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Profit Power: 2 tools for reining in spring chaos

May 18, 2017 -  By
Graphic: Jeffrey Scott

Graphic: Jeffrey Scott

All the best companies work proactively in their down time, or they create down time, to set strategic plans for the upcoming year—and for three and 10 years out.

But then their peak season launches upon them, and they get hit by spring. Mike Tyson taught us this: Everyone has a plan until they get punched in the face.

When that happens, many of these companies revert to their old ways of doing business: Every man and woman for themselves, every person working harder but not smarter.

This is where leadership must step up and bring calm control to the chaos. The following two huddles are critical to ensuring a productive spring with minimal waste and maximum execution of new systems.

Daily huddle

This is a short, stand-up meeting where the leaders hold all people accountable to their roles and results. In the huddle your people report to each other on the one or two key metrics they’re responsible for each day. The daily huddle is a place where people can ask for help solving problems. It’s a time to remind everyone to stay their lanes and follow the systems. It’s a time to reinforce the “we” feeling. Every person in the company should be in a group daily huddle. Some owners and key managers will lead two different huddles, depending on the company setup.

The leader brings discipline and control, and the company surges ahead through the chaos and in an orderly manner.

Weekly huddle

This is a roll-up of the daily huddle; it’s good for reflecting on the past week and the upcoming week. It’s a sit-down meeting where you can brainstorm, solve bigger problems, review key performance indicator in more depth and focus on important topics like hiring, personnel and other strategic issues that must be managed weekly.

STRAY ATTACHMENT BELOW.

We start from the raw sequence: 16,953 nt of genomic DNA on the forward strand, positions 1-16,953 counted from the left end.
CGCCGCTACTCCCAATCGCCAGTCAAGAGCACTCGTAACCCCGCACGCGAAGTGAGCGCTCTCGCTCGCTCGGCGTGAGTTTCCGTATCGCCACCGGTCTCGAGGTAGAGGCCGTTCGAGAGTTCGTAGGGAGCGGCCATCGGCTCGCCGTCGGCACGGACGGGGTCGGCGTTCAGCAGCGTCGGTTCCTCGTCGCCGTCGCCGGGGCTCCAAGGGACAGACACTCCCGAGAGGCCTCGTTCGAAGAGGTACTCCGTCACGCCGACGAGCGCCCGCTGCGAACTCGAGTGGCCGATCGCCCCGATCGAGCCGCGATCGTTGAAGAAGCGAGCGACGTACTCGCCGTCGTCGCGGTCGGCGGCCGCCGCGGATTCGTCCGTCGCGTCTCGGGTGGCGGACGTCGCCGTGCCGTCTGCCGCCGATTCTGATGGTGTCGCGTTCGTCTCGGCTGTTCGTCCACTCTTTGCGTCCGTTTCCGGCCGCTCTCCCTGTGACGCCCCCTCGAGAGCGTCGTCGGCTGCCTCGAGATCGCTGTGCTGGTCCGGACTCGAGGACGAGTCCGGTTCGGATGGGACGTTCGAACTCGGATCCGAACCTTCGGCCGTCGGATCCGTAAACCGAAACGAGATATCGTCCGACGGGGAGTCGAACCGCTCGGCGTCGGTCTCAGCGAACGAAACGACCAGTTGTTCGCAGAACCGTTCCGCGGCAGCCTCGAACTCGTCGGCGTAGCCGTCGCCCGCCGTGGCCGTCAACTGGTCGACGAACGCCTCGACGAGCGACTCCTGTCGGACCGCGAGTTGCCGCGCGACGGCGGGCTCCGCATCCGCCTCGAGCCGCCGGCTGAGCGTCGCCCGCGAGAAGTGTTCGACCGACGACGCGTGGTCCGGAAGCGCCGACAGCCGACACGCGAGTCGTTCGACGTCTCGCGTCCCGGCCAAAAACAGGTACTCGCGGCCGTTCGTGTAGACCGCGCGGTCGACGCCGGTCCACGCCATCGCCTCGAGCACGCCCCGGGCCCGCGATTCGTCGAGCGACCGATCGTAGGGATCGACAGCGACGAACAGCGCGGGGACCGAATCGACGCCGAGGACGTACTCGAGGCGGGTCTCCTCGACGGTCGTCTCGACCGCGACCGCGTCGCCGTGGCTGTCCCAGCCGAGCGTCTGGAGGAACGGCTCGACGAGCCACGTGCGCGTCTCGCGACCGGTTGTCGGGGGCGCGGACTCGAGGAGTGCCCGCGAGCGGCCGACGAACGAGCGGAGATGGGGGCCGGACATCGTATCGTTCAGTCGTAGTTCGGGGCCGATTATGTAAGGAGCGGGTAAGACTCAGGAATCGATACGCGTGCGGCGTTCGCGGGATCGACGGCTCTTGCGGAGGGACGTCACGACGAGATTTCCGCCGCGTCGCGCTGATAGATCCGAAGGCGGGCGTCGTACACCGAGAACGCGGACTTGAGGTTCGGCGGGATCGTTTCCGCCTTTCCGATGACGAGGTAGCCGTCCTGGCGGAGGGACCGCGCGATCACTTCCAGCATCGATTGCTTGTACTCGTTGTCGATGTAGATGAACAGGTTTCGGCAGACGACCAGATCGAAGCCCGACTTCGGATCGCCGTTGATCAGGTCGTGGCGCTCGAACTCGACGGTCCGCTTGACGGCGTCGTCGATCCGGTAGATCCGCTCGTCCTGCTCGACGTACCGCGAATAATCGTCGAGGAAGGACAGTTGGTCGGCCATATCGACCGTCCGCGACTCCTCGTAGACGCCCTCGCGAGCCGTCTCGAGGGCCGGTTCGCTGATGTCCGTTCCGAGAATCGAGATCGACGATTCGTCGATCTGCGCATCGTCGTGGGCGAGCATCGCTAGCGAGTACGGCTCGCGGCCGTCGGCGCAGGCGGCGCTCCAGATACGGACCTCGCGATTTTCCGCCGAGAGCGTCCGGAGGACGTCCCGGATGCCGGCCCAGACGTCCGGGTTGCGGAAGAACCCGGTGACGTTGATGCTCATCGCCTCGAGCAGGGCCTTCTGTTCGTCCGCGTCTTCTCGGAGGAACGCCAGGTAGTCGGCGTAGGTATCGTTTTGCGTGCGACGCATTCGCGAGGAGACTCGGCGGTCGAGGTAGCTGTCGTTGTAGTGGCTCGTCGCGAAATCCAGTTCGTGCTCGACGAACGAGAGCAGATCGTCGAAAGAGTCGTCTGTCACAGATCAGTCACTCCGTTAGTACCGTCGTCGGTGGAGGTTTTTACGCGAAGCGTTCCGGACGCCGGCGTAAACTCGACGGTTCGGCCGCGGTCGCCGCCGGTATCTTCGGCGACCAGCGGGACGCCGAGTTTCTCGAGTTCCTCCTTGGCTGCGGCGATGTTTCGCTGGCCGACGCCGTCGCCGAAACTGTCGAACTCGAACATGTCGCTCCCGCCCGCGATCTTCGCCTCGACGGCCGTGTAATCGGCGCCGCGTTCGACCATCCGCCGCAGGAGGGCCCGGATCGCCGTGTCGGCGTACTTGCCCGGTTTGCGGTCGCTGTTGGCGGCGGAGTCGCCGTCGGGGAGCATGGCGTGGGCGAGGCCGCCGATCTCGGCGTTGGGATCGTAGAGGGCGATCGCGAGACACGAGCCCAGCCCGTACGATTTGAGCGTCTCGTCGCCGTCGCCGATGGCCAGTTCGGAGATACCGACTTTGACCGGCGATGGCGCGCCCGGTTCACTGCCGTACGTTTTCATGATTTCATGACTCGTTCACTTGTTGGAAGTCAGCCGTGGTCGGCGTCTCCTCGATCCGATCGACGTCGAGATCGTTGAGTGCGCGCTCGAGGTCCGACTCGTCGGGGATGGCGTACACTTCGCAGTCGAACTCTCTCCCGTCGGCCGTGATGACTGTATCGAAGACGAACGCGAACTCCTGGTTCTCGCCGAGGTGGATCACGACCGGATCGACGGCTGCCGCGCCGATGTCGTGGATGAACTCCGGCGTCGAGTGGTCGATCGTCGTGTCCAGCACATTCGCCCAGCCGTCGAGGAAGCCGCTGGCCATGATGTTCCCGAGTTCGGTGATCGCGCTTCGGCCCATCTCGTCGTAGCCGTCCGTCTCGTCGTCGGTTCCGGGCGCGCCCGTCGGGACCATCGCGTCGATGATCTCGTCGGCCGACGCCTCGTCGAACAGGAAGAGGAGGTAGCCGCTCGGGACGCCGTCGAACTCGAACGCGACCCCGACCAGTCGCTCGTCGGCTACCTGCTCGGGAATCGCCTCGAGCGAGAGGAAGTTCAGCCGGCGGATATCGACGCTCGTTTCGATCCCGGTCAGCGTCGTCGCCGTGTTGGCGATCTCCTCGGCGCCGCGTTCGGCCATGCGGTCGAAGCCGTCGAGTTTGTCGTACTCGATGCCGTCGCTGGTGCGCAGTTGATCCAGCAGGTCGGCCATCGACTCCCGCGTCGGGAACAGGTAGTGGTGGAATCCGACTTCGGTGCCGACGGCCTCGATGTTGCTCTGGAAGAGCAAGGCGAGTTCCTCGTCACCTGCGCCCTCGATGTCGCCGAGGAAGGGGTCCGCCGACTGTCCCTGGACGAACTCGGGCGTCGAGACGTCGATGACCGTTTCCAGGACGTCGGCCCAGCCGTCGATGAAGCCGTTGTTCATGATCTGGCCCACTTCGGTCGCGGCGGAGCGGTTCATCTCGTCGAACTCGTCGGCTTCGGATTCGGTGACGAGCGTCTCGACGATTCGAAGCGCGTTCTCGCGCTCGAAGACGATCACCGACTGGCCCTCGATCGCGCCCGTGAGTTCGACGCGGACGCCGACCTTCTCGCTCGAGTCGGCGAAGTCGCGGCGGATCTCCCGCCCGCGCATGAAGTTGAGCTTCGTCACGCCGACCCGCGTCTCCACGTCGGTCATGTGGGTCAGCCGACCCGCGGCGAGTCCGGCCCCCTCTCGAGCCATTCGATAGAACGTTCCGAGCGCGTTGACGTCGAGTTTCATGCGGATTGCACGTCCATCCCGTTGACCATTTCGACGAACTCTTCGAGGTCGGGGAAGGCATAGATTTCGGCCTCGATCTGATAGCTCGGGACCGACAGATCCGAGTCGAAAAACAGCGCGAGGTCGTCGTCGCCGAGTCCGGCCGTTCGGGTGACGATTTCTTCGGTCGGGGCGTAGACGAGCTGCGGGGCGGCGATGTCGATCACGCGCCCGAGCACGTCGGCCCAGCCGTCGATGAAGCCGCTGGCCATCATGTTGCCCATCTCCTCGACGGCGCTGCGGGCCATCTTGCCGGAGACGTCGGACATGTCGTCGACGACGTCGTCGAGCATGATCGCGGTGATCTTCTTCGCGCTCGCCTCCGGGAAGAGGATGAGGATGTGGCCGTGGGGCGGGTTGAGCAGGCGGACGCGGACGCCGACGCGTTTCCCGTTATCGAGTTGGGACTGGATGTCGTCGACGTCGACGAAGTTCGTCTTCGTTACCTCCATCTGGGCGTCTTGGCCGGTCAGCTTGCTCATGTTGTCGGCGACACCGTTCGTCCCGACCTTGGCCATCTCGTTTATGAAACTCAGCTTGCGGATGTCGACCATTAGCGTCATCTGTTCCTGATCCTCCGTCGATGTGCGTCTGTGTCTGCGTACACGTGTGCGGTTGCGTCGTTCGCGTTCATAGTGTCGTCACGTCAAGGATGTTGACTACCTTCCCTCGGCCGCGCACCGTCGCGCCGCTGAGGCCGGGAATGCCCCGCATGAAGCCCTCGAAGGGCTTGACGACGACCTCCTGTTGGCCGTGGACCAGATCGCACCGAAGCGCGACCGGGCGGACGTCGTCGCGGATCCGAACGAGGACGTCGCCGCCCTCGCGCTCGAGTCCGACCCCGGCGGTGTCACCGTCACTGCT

Other reasons for holding daily and weekly huddles are they:

  • Increase communication, which is the No. 1 obstacle holding back companies from succeeding and growing;
  • Keep the nonnegotiable standards front and center; and
  • Allow the leader to keep the vision alive in everyone’s mind.

Jeffrey’s Breakthrough Idea: You may feel you don’t have time for these huddles, but they actually save you time and money, improve communication, help you build and enforce systems and ensure you become a proactive leader running a first-rate, profitably-growing company.

Graphic: Jeffrey Scott


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Jeffrey Scott

About the Author:

Jeffrey Scott, MBA, author, specializes in growth and profit maximization in the Green Industry. His expertise is rooted in his personal success, growing his own company into a $10 million enterprise. Now, he facilitates the Leader’s Edge peer group for landscape business owners—members achieve a 27 percent profit increase in their first year. To learn more visit

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